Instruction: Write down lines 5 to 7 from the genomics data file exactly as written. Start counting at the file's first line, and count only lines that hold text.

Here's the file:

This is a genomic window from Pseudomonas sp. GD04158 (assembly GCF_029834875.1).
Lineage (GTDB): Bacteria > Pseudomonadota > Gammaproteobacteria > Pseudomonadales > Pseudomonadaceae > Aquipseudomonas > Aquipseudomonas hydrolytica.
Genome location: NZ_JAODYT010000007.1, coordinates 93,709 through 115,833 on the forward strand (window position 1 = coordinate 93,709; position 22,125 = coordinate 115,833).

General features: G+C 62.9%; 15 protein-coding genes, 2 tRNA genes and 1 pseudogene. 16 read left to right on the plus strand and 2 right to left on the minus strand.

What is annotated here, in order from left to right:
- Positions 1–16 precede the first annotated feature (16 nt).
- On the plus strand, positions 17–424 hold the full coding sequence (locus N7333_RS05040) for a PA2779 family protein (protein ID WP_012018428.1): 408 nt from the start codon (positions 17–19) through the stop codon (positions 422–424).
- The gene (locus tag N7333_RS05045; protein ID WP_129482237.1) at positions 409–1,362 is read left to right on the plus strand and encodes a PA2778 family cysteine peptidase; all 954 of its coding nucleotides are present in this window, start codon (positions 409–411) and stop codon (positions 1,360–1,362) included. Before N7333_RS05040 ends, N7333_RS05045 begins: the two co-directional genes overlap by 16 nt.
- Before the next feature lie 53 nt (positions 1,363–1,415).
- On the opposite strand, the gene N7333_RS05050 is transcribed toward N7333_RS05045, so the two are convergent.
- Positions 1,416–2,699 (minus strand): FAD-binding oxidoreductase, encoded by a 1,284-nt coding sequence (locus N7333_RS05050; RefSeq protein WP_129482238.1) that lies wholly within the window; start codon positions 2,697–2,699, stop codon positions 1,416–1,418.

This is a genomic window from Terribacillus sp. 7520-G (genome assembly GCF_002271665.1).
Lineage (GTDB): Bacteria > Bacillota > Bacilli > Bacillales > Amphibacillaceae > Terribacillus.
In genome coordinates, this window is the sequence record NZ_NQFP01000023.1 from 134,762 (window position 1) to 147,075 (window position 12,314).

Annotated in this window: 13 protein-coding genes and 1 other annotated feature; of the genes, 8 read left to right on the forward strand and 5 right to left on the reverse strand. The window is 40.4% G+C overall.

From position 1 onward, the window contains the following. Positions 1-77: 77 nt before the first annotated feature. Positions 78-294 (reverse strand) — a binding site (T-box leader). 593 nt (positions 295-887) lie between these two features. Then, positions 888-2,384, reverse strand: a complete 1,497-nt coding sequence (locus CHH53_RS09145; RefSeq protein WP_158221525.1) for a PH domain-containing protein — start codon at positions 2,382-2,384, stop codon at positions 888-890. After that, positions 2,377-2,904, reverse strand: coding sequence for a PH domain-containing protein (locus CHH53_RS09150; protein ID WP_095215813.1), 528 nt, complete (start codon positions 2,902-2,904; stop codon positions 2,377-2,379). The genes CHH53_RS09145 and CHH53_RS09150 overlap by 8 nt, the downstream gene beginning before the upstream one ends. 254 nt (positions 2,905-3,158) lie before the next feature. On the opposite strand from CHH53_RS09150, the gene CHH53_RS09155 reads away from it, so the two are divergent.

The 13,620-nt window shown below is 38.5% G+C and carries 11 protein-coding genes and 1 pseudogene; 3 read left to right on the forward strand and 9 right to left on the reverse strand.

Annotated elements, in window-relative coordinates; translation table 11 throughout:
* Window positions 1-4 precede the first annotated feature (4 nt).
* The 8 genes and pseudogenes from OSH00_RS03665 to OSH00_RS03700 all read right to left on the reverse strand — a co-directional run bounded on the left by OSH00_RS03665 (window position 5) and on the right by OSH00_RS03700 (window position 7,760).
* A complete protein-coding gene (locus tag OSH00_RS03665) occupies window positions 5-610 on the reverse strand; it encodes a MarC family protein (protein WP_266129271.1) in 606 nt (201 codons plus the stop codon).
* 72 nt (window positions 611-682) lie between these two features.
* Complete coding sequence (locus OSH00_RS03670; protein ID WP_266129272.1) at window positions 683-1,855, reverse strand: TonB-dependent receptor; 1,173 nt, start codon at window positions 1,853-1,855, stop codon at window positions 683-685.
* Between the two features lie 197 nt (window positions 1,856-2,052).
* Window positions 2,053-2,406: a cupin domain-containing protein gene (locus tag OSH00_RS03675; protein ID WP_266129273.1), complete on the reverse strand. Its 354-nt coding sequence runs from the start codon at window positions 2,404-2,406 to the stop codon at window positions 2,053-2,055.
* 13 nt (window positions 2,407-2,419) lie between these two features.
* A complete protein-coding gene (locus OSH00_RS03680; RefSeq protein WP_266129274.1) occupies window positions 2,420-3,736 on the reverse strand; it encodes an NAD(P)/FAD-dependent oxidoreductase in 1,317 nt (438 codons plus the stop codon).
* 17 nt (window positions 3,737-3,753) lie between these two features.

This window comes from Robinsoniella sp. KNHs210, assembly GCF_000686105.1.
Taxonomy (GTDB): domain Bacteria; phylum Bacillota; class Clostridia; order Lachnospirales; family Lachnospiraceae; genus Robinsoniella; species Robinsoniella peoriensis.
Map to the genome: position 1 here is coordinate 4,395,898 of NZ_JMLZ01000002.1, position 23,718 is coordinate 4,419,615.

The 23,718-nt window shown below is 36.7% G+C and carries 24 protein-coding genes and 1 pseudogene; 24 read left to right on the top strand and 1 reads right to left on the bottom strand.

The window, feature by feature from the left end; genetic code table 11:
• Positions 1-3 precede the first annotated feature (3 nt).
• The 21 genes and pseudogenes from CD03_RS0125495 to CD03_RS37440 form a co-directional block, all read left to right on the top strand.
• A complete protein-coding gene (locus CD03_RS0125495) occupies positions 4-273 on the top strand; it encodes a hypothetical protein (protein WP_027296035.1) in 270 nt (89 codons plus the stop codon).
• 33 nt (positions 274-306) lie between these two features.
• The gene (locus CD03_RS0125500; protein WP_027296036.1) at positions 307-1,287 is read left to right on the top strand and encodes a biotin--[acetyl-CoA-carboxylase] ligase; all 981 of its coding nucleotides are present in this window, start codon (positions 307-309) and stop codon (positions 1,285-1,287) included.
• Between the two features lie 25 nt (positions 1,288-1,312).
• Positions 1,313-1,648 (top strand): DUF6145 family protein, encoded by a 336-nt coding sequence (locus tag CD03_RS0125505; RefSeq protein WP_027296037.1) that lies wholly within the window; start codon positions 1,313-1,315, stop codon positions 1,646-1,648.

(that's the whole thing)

What is annotated here, in order from left to right:
- Positions 1–16 precede the first annotated feature (16 nt).
- On the plus strand, positions 17–424 hold the full coding sequence (locus N7333_RS05040) for a PA2779 family protein (protein ID WP_012018428.1): 408 nt from the start codon (positions 17–19) through the stop codon (positions 422–424).